Seen through Jake’s point of view, the male gaze, Brett appears to reassume her place as an object; however, Brett refuses to accept this position. As stated earlier, at the beginning of the novel, Jake notes, “Brett was damned good-looking . . . She was built with curves like the hull of a racing yacht, and you missed none of it with that wool jersey.”[xv] Here, Jake comments solely on her appearance, noticing her “curves” and comparing them to “a racing yacht.” He relegates her to the role of sexual object. Brett likewise assumes this authoritative stance, underscoring that this characteristic is not simply a male’s. When she meets men, she turns into the voyeur, objectifying the opposite sex. For instance, when she sees the handsome bullfighter, Pedro Romero, she reveals her sexual attraction for him: “My God! He’s a lovely boy . . . And how I would love to see him get into those clothes.”[xvi] Brett appropriates the male gaze, turning it on Romero and thinking about him undressed. Accordingly, Brett acts with a man’s authority, continuing to break down gender binaries.

Additionally, Brett has many sexual partners. Scholars such as E. Roger Stephenson, as mentioned above, consider Brett “whore-like” because of her gender; however, her sexual promiscuity derives as a response to trauma, instead of the medical condition nymphomania. Having experienced trauma during her marriage, she now keeps relationships casual and short, including her flings with Robert Cohn, one of Jake’s friends, and Romero. Accordingly, Brett assumes control, rather than having a man control her. However, she meets resistance for her behavior. For instance, Robert insinuates that Brett is the whore to Jake’s “pimp,” and Mike calls her relationship with Romero a “honeymoon.”[xvii] Although her behavior seems “whore-like,” she is exercising her sexual autonomy—something socially acceptable for a man to practice, but not a woman. With this notion in mind, I interpret Brett’s actions as a natural response to sexual desire, rather than nymphomania. Moreover, by keeping romantic relationships short, she maintains her safety. When Brett accompanies gay men to a bar, she tells Jake, “And when one’s with the crowd I’m with, one can drink in such safety, too” (30). Here, Brett hints at her traumatic past, understanding men’s inclinations for physical—and perhaps sexual—violence. She actively avoids situations that will place her in danger and thereby takes the necessary measures to stop the past from repeating itself.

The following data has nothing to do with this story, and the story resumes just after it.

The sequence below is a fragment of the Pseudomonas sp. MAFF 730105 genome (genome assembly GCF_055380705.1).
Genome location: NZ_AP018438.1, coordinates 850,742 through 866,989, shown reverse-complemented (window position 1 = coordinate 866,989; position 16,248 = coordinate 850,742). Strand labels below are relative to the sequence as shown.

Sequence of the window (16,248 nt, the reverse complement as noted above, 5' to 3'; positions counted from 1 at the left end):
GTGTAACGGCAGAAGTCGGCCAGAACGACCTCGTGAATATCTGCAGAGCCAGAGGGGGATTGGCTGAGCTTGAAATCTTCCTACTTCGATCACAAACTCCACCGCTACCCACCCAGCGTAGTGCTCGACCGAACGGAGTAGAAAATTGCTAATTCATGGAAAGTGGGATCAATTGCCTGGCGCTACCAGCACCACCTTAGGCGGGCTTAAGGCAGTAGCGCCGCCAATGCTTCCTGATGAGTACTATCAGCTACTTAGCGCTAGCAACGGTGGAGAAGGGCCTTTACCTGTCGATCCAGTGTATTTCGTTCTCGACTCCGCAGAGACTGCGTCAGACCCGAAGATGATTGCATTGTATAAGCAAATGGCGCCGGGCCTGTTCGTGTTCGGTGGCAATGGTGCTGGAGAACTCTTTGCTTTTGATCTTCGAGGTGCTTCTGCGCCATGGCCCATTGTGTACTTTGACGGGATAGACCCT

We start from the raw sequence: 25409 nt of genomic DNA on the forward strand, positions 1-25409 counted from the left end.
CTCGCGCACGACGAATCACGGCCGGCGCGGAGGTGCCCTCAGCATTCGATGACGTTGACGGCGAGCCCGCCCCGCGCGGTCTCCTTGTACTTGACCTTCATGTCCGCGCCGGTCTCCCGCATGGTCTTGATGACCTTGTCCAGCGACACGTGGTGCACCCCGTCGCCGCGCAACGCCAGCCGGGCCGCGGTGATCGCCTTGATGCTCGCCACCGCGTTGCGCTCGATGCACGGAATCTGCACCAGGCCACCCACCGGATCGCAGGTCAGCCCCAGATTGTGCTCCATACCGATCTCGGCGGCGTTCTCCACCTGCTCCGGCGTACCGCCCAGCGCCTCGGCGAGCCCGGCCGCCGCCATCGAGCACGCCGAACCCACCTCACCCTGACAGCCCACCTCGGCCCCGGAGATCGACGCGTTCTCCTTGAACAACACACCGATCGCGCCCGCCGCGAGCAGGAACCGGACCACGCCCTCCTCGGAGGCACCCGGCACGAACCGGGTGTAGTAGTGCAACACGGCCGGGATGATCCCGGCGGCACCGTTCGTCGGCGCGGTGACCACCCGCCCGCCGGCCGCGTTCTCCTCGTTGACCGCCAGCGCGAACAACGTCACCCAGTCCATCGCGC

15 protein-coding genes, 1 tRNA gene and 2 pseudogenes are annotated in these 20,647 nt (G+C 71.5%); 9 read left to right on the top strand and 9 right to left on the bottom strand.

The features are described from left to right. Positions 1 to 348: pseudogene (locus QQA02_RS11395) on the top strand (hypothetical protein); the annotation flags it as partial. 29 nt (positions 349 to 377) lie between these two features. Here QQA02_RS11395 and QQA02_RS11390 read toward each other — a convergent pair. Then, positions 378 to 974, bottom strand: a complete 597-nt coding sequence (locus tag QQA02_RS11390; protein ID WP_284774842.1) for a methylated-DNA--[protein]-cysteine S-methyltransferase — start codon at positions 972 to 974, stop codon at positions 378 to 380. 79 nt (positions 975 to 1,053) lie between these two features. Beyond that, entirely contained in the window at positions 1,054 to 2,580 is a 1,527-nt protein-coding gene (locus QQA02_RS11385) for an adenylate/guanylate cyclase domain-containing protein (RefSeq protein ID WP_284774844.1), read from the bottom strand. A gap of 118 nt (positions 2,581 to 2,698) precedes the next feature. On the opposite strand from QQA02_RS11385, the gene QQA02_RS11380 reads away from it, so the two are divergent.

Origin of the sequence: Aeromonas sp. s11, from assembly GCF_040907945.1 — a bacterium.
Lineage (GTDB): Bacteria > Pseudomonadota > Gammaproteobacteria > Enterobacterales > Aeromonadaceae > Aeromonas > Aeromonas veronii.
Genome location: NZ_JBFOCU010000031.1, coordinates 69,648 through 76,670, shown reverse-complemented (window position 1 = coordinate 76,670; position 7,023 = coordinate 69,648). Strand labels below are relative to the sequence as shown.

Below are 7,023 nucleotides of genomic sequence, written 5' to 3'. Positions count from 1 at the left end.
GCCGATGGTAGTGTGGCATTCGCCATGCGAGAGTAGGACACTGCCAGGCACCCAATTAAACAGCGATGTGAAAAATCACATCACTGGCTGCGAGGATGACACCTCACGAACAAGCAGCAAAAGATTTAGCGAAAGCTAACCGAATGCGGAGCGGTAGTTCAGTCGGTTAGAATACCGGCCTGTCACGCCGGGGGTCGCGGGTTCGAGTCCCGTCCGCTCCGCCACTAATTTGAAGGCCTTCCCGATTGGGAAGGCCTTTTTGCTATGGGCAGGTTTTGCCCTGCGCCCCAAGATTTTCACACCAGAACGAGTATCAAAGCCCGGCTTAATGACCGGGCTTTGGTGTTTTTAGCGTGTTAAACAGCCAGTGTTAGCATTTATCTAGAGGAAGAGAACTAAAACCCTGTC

Despite reclaiming control of her body, she feels ashamed of her behavior—like many other survivors of abuse feel—and these feelings threaten her new identity. In a study, M. Scheffer Lindgren and B. Renck interviewed women who survived abusive relationships, and “[m]any of the women also said that they blamed themselves for the violence, partly because the men blamed them for causing the violence.”[xviii] These relationships often involve men who reinforce typical gender roles, wherein the men act with dominance and the women assume obedience. Therefore, when these women rebel against their roles, they believe that they provoke their partners’ violence. Similarly, when Brett dwells upon her past actions, she thinks of herself as the victimizer: “When I think of the hell I’ve put chaps through. I’m paying for it all now.”[xix] Although she does not name Lord Ashley specifically, she may include him with the “chaps” she mentions. Brett therefore blames herself for his brutality, when she should recognize that he treated her unjustly. This self-blame occurs again when she calls herself a “bitch.”[xx] Here, she and Jake discuss her romantic feelings for Romero. She conforms to the idea that expressing her sexuality is somehow wrong: “I don’t say it’s right. It is right though for me. God knows, I’ve never felt such a bitch.”[xxi] Brett’s comment reveals how the society in which she lives encourages slut-shaming. The people around her and Brett herself should be more compassionate rather than judgmental. With every new experience, Brett rebuilds the strength she loses due to the trauma that occurs, and rather than blame herself for men’s violence and marginalize herself with the gendered term “bitch,” she should celebrate this feat.

By “blaming the victim,” Brett battles emotional reminders of her trauma; furthermore, she struggles with physiological symptoms of trauma. Whenever she encounters stress, she “freezes,” and she conveys this response in her eyes. When they take a taxi ride, Jake remarks, “Brett looked straight ahead.”[xxii] Brett’s reaction is a common response for trauma survivors, which Bessel A. van der Kolk explains further: “Freezing/numbing responses may serve the function of allowing organisms not to ‘consciously experience’ or not to remember situations of overwhelming stress (which would also keep them from learning from experience).”[xxiii] In the scene mentioned above, Brett has just experienced “overwhelming stress.” Before the taxi ride, Jake criticizes Brett for her promiscuity: “I suppose you like to add [men] up.”[xxiv] Here, Jake distinguishes Brett as a sexual object, albeit one who “add[s] men up.” Once again, a man relegates her to the role of object, the role her husband assigned to her and a common role for women. As a way of coping with Jake’s comment, Brett enters a state of “freezing/numbing.” That way, she does not re-experience the original trauma. Whenever Brett encounters stress, she returns to this response.